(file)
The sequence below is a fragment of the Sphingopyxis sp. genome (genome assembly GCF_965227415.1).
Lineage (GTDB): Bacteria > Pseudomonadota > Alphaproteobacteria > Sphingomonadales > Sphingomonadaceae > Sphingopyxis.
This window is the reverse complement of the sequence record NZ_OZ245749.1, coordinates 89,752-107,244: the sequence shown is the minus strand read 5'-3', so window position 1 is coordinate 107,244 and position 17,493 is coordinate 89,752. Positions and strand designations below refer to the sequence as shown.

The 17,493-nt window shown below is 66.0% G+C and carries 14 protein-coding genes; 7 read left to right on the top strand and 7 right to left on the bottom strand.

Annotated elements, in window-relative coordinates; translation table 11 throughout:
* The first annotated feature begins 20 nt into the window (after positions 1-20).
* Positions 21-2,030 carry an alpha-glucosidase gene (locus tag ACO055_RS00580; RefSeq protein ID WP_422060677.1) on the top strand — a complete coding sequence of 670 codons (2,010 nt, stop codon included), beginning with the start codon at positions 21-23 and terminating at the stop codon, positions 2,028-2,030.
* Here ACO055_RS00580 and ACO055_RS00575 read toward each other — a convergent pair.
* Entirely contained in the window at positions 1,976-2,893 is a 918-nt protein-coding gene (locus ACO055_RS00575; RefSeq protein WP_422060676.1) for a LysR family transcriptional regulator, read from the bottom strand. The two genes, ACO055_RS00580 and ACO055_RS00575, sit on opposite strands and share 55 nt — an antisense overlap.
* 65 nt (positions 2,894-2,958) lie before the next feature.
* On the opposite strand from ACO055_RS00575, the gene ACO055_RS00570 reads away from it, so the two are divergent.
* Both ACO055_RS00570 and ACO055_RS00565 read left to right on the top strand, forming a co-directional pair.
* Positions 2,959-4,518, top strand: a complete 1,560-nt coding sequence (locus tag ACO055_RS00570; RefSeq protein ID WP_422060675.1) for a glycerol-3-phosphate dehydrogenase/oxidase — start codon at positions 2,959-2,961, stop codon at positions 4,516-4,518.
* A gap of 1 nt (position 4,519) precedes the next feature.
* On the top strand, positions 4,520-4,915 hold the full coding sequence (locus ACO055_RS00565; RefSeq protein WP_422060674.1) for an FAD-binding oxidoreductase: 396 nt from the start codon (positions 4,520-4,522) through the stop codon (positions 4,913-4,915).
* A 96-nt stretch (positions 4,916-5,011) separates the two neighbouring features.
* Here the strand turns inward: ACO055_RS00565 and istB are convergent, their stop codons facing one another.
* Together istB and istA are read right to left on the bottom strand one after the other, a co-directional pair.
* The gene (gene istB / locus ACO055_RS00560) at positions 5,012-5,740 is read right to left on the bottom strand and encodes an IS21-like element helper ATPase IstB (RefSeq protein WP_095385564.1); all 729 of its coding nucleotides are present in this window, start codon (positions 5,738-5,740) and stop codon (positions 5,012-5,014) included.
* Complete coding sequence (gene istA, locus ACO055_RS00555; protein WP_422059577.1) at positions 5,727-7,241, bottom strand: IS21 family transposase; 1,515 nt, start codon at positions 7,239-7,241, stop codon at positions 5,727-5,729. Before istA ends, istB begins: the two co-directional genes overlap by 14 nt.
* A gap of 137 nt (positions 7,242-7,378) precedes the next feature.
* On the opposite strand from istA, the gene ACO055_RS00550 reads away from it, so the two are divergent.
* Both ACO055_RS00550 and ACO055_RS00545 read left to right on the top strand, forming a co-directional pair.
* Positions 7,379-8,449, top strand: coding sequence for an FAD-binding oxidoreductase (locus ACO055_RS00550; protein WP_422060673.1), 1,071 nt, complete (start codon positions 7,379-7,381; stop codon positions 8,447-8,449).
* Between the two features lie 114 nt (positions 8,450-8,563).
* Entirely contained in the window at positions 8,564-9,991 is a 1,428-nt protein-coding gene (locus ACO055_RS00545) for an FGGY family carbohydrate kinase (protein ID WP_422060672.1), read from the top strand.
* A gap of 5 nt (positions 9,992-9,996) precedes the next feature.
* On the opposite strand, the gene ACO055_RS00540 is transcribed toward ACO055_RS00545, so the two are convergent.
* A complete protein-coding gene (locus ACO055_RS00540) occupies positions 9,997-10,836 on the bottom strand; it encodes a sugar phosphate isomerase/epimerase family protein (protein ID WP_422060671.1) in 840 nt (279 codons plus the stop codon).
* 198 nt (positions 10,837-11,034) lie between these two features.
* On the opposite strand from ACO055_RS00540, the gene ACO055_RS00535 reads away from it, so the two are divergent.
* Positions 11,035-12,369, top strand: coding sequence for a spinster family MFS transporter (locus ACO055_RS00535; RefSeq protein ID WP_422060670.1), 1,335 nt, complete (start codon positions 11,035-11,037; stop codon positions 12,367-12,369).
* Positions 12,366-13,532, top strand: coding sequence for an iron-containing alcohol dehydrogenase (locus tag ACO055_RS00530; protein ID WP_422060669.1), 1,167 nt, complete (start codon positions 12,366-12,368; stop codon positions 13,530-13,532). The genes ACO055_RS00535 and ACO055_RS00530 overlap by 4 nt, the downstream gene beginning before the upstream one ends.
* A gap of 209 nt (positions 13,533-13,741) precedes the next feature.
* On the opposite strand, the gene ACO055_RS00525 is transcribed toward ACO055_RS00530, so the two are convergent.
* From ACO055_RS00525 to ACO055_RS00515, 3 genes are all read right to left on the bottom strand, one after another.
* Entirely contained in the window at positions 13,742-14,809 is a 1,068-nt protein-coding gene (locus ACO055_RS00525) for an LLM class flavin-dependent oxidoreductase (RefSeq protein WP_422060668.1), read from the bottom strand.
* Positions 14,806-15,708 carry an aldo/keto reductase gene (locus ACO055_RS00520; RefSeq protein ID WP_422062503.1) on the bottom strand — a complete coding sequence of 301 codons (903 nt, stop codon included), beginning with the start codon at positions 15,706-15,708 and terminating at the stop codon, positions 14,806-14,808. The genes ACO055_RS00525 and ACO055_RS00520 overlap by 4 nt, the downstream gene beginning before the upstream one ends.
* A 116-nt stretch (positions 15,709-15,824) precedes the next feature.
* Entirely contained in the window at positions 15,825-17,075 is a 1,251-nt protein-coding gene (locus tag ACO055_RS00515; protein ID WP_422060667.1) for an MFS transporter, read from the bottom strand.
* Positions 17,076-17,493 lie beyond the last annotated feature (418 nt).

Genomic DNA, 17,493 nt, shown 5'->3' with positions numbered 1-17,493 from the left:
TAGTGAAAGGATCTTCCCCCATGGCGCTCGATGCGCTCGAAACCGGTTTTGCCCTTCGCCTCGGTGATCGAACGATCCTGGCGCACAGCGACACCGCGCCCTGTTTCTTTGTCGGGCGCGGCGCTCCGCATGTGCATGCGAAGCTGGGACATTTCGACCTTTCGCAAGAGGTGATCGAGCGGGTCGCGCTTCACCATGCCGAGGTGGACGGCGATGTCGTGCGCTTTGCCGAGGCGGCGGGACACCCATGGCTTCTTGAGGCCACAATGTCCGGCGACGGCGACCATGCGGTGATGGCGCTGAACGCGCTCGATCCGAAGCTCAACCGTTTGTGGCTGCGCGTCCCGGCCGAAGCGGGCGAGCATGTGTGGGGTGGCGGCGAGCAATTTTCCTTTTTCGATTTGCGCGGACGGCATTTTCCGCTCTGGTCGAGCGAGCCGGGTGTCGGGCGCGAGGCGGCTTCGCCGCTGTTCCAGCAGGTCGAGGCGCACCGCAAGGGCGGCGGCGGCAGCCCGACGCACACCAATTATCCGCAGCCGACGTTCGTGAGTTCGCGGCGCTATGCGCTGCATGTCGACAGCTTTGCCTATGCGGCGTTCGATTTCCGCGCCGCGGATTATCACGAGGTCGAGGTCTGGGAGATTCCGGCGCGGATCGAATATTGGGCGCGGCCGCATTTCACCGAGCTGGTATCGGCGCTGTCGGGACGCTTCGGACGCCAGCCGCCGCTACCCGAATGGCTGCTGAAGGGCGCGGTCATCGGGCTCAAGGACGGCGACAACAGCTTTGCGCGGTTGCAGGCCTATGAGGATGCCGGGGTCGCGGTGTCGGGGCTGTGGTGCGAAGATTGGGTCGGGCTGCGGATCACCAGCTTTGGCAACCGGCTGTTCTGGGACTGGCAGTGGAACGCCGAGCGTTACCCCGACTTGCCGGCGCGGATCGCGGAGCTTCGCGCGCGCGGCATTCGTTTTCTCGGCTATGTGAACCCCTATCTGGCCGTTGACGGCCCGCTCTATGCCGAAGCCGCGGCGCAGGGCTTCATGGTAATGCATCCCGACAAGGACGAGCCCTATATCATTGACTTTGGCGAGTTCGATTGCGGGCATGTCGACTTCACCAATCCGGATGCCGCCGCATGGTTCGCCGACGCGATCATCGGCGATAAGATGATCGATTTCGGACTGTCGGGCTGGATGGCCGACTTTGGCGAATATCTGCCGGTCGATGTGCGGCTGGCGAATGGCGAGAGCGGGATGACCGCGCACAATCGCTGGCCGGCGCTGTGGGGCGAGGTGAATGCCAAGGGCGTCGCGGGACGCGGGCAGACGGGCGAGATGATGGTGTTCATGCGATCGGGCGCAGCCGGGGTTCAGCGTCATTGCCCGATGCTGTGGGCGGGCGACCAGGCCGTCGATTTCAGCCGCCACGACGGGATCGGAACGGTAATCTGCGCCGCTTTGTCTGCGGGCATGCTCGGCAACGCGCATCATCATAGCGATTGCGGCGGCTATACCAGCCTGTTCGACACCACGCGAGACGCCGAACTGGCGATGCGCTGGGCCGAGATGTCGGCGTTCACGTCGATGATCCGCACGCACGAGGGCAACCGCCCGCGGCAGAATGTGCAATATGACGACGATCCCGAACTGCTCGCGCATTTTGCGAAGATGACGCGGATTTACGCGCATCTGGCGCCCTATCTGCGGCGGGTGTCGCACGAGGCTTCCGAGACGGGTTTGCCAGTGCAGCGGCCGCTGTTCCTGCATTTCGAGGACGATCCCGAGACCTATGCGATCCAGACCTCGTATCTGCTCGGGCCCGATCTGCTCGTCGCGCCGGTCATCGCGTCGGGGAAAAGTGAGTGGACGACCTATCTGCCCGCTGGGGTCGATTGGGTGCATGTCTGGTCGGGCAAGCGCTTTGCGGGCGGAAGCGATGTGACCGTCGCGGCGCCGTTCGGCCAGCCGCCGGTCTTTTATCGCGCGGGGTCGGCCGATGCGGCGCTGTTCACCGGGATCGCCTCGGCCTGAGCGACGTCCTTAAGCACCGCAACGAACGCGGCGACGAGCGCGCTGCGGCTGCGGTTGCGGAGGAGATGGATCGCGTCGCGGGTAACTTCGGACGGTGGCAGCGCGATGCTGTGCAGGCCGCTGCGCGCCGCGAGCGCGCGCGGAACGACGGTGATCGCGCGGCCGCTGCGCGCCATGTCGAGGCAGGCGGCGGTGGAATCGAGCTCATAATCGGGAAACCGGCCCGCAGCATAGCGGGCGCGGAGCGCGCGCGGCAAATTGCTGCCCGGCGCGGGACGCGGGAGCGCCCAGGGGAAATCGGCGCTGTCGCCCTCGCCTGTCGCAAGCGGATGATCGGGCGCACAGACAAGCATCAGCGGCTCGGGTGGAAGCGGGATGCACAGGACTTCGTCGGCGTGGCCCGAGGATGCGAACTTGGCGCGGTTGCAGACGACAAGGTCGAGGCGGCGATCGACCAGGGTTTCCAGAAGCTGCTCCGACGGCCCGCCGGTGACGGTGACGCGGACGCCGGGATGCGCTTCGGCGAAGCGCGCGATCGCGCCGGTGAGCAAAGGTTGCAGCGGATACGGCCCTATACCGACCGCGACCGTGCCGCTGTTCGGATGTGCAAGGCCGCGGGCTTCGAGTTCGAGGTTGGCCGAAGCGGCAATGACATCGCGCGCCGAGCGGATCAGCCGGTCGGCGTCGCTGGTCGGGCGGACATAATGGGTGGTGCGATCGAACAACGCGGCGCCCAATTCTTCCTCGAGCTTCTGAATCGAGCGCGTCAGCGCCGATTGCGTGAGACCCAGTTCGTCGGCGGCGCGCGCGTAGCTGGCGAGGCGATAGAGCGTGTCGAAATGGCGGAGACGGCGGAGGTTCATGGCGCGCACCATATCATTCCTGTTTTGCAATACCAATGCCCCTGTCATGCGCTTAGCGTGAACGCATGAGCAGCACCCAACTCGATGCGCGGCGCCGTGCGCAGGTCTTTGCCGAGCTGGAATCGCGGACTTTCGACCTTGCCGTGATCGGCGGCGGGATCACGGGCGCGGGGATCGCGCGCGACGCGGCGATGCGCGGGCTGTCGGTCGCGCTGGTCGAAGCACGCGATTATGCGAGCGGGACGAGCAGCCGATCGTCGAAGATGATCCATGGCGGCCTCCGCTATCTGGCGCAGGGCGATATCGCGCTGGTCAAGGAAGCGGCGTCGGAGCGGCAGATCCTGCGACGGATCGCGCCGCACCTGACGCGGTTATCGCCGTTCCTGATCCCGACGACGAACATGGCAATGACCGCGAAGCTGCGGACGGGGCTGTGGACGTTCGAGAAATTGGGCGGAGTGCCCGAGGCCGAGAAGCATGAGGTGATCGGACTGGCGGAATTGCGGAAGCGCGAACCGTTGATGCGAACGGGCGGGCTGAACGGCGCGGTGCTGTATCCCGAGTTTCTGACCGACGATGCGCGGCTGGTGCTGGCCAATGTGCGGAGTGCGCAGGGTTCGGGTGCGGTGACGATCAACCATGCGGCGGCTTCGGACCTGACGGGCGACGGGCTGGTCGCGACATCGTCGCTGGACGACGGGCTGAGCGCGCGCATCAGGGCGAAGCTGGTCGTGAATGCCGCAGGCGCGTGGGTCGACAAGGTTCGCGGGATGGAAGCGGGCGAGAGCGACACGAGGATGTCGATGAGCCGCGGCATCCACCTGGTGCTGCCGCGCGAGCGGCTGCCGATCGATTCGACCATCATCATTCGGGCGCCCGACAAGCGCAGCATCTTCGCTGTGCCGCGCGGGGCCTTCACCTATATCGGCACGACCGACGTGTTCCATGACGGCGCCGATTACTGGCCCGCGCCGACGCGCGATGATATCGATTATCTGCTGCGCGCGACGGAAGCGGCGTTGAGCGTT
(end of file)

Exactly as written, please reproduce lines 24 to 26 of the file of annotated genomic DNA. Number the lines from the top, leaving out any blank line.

* Positions 7,379-8,449, top strand: coding sequence for an FAD-binding oxidoreductase (locus ACO055_RS00550; protein WP_422060673.1), 1,071 nt, complete (start codon positions 7,379-7,381; stop codon positions 8,447-8,449).
* Between the two features lie 114 nt (positions 8,450-8,563).
* Entirely contained in the window at positions 8,564-9,991 is a 1,428-nt protein-coding gene (locus ACO055_RS00545) for an FGGY family carbohydrate kinase (protein ID WP_422060672.1), read from the top strand.